Julien Bertrand, Professor Paul Corkum and Sarah Golin

We’re looking at the microworld of atoms and molecules on its own time and space scale.  

Freeze frame physics

Imagine using the world's fastest laser light pulses to capture the first image of an electron orbiting a molecule ─ one of the smallest bits of matter in the universe.

Internationally renowned physicist Paul Corkum and his research team have done just that by using revolutionary ‘attosecond' laser pulses that allow them to see ─ and record in freeze frame fashion ─ chemical reactions as they occur in nature at the almost unimaginable speed of a millionth of a millionth of a millionth of a second.

"Comparing one attosecond to one second is like comparing one second to the age of the universe," explains Professor Corkum, National Research Council-Canada Research Chair in Attosecond Photonics. "At this speed we're looking at the microworld of atoms and molecules on its own time and space scale."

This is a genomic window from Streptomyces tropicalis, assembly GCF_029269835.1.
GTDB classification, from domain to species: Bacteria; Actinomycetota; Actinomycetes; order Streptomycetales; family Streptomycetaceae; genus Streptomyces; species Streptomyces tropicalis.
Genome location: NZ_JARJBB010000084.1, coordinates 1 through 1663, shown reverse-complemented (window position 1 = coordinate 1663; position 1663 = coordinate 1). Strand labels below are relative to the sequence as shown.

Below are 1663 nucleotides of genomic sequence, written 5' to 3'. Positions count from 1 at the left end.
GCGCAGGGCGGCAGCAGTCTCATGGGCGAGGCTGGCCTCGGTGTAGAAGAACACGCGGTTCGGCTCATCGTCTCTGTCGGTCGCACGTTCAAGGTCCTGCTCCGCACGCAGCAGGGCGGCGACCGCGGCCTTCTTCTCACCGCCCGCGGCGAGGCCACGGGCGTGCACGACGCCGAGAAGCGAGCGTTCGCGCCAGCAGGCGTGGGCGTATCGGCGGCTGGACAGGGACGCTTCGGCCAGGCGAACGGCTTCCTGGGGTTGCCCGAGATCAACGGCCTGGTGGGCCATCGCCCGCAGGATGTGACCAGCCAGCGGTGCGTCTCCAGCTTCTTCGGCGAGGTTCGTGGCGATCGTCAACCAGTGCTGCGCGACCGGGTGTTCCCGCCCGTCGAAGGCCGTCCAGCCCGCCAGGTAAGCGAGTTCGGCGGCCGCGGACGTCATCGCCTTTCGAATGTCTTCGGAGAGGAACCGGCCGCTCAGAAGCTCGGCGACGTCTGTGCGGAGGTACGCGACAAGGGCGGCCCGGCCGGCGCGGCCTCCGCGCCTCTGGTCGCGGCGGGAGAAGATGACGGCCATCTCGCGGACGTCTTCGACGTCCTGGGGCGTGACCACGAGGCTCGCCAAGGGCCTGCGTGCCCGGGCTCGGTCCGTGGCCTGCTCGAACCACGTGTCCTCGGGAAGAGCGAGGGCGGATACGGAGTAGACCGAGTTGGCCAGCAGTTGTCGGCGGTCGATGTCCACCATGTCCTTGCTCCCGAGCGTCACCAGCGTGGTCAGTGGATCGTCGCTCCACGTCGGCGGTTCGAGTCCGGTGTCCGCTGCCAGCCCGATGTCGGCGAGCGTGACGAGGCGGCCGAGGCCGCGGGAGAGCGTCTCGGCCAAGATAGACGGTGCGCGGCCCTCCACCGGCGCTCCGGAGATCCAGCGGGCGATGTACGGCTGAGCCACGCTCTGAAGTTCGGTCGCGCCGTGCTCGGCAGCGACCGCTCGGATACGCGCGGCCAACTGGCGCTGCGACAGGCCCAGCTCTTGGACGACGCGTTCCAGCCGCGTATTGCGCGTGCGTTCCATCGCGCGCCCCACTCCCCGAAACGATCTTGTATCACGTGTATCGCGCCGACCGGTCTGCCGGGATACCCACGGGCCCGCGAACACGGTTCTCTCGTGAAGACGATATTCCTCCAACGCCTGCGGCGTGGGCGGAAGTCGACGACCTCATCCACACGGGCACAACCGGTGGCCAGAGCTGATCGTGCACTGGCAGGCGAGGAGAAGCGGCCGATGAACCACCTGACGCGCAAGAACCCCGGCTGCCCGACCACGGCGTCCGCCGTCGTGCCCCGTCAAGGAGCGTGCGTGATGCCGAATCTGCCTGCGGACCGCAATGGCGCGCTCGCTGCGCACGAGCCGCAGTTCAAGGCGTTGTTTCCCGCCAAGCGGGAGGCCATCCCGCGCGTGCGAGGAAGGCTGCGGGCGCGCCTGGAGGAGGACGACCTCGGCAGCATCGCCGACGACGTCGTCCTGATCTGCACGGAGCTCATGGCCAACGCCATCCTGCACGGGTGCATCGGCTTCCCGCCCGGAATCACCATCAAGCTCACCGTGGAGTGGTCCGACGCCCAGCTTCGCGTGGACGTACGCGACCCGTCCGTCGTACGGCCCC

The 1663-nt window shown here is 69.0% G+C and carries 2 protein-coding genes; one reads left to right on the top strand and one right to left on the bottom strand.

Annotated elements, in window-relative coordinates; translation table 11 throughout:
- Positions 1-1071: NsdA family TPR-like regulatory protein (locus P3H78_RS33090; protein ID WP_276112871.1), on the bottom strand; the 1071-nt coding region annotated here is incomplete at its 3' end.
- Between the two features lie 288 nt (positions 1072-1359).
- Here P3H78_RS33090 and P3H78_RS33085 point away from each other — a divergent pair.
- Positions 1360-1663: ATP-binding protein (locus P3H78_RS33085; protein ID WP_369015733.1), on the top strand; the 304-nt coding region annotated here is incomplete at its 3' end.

Known as the "father" of attosecond molecular imaging, Corkum has earned numerous honours, including the 2008 National Science and Engineering Research Council of Canada's prestigious John C. Polanyi Award for outstanding advances in natural science, for his research into how intense laser light pulses interact with atoms and molecules.

Corkum says attosecond imaging brings physicists a big step closer to controlling the movements of electrons as they speed along inside molecules. This manipulation of electrons in attosecond time could lead to breakthroughs in fields as diverse as computing, engineering and medicine.

Corkum's groundbreaking research at the world-class joint University of Ottawa/National Research Council Attosecond Science Laboratory is attracting talented doctoral and postdoctoral students from Canada, Europe, the United States, Japan and Israel, an indication, he says, of the "explosion" of international interest in attosecond science.

By Greg Higgins
Published: February 2009

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Last updated: 2012.11.27